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that is inviting, making sure we have adequate food, cots and generators. we are having people check the internet or even as people know through social media it's not enough. we are making sure we get up on local tv as well as using our public housing authority, using our school system. to get word out in more of a manual way. >> some of this is door-to-door or block-to-block. do you have the money and the staff to do that to the extent you would like to? >> the staff, absolutely. we are very pleased we had just such a robust amount of help. all our police officers and firefighters are coming in in droves offering to help out. we are coordinating with a great county government as well as other organizations from colleges and universities through the public education system.
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obviously, this does cost money. this is not the time to think about dollars and cents when there are literally lives to be on the line. it's better to have a preparation and not have one than have an emergency and not be prepared. the state of new jersey called for a state of emergency. hopefully in the future we'll get funding back for all we are doing to prepare for the storm. >> mayor cory booker, thank you so much for joining us. good luck to you. some new york city some new york city hospitals have begun evacuating patients in preparation for irene. how seriously are new yorkers in general taking this threat. stay with us. my name is robin.
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. at new york staten island university hospital they have been evacuating patients since last night. 230 patients have to be moved. nobody want as repeat of those horror stories from new orleans after hurricane katrina when hospitals lost power and people were trapped. staten island university hospital president and ceo joins us via skype. thank you so much. just in terms of sheer logistics, i know it's about 230 patients to how many hospitals? >> we actually are transferring patients to several hospitals within the north shore lij
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health system. we're part of that system. there's 15 hospitals in the system but we're pretty much narrowing our focus on thee to four hospitals. >> so these are hospitals within the region but in a zone of safety from hurricane irene. i'm wondering what then happens to new patients. aren't we now -- i think there's some 22 health care facilities being evacuated in new york. doesn't this crowd the other facilities at a point when a crisis is happening, you have less room in care facilities? >> that's an excellent point. what we've done, staten island is a community of 500,000 people and as is obvious we're an island. we have two hospitals located on staten island. one is staten island university and one evacuating. one other hospital is left for 500,000, richmond university medical center.
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the reason we're transferring our patients off of stoeld is not to put a great burden on richmond university medical center so they can care for needs over the next couple of days that we're not taking patients as inpatients. our emergency rooms will remain open. >> so your emergency room facilities at your hospital remain open. so you'll have health care providers there during the storm. >> we won be accepting them through 911 we will, however, have emergency personnel here to treat people who are walk-ins or brought in by family members. >> what have you told your health care providers at that hospital to do? where will they be, the bulk of them, over the next several days, and where do you plan to ride out this storm? >> we will go to a much lower level of staffing once the patients removed from this facility and maintain it mostly with facilities, plan ops and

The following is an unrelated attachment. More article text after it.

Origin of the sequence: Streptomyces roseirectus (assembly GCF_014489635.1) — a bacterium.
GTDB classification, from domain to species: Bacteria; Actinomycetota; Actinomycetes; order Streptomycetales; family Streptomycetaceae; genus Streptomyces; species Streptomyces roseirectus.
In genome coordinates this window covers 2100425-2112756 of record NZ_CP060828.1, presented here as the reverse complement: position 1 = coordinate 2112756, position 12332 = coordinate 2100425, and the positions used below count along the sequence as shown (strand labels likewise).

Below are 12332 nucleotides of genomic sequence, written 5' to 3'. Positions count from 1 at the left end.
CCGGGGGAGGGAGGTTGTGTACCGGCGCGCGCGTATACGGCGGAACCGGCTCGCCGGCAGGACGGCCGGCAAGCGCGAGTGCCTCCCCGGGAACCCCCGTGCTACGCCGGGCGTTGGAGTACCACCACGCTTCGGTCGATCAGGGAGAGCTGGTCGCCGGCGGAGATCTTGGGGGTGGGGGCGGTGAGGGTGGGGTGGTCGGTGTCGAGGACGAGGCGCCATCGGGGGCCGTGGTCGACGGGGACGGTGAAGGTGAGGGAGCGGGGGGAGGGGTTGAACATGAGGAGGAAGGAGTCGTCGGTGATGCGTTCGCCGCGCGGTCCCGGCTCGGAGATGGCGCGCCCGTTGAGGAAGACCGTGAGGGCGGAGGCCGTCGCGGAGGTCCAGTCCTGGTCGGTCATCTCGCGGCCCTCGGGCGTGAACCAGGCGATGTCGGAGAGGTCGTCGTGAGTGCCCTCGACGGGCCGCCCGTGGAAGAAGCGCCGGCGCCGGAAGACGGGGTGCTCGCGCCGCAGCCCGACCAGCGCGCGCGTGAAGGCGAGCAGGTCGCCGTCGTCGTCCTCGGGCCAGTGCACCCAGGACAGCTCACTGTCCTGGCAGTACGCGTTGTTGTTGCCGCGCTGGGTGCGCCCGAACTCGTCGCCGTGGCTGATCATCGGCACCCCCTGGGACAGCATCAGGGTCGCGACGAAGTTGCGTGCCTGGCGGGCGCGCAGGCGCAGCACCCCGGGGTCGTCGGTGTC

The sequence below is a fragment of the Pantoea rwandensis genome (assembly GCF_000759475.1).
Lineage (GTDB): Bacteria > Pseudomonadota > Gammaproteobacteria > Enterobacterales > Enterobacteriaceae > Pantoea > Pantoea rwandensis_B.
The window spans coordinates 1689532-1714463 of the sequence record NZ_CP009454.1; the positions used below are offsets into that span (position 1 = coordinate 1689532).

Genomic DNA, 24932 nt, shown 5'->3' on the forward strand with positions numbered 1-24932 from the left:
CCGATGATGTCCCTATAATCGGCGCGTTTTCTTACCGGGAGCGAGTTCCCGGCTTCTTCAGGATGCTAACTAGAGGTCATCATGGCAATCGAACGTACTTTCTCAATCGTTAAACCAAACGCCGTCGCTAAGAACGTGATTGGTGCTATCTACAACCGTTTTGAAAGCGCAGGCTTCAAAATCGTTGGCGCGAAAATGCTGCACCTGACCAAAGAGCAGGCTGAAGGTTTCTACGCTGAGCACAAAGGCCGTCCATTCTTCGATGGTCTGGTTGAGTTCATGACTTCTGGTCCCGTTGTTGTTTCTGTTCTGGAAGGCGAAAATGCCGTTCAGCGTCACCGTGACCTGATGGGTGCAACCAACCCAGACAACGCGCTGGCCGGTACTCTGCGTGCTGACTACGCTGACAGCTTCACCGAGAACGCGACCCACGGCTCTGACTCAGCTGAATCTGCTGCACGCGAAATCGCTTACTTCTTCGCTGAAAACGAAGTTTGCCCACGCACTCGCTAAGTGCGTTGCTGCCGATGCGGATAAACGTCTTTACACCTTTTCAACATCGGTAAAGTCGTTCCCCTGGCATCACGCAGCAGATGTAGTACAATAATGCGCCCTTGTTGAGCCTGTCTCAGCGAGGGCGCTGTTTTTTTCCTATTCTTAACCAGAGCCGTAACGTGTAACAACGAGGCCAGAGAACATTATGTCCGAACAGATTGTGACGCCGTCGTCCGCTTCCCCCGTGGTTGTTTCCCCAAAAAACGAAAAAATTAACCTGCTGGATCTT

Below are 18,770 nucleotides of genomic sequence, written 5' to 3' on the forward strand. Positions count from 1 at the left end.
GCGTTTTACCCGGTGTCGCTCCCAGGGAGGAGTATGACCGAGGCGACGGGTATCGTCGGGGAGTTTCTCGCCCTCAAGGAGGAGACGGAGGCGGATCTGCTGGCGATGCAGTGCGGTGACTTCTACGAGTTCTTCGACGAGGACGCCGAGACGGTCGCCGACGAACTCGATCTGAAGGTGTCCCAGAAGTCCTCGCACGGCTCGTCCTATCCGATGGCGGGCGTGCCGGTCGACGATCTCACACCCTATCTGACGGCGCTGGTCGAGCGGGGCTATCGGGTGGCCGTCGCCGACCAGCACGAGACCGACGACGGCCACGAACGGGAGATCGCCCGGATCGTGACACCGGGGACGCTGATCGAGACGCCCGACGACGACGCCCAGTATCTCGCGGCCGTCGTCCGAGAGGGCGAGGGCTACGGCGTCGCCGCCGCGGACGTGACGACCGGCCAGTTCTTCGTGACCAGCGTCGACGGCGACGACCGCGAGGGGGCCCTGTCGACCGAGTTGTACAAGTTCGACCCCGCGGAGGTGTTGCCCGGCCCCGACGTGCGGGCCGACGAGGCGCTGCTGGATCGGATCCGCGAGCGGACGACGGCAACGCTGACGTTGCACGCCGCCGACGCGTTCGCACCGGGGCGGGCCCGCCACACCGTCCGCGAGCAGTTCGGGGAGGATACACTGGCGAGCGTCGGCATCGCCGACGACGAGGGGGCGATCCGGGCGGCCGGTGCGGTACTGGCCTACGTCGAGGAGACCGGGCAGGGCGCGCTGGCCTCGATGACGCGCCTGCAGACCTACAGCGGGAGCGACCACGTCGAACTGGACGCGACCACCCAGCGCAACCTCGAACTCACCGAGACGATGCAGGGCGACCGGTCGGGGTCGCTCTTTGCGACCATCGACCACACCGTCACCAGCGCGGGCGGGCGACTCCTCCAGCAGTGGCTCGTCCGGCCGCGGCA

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emergency personnel to deal with emergencies. i'll be at the hospital myself. we'll be staying close to the situation. there is an evacuation order for the entire area south of highland boulevard in staten island. all homes will be evacuated. we're concerned about all of this. we're concerned for the well being of our patient, for elm of staten island and, of course, for our own employees who have to deal with these issues. but we have a strong staff of employees. they've dealt with 9/11. they dealt with the ferry crash of 2003. and we have dedicated employees who are here around the clock. what's also interesting about all of this is that in 115 years of existence this hospital has been around since 1861. this is the first time that this hospital will actually close its doors. >> but, again, you'll remain open for emergencies that come to your door. there will be a skeleton staff there? >> skeleton staff of emergency
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physicians who will treat, triage and transfer patients out. >> you have quite a couple of days. i hope that it misses you or that any damage or injuries, of course, are minimal. the president and ceo of staten island university hospital. thank you so much for joining us. >> thank you, candy. it's been my pleasure. >> the latest news from new york mayor michael bloomberg who just announced even though the deadline for the mandatory evacuation of low-lying areas is tomorrow afternoon people are going to have trouble if they are not out by tomorrow morning. our mary snow joins us from lower manhattan one of the areas to be evacuated. mary? >> reporter: and candy, one option for people, mass transit will not be an option tomorrow because the city for the first time is disrupting service on subway, buses and commuter trains in and out of the city. so that path will be closed to people. and their options are fewer in terms of getting out of the
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city. >> so, in other words, i mean i don't understand exactly why this is being difficult, why this is so difficult at this point. is it do you see a lot of people evacuating? are the roads jammed up? >> reporter: we don't see a lot of people evacuating. but we talked to a number of people today who said that they are leaving the city in the low-lying areas such as lower manhattan, that people were making contingency plans to get out of the city. people were relying on mass transit and millions of people rely on it every day. that is a problem. even people working in the city, let's say, you know, just getting around, getting back to their homes, that's an additional problem. so, you know, as the hours go by, tomorrow afternoon and those apgss are not there and as you said that deadline for getting out is at 5:00 p.m. because winds are expected to pick up by tomorrow night. >> you know, new york city is a pretty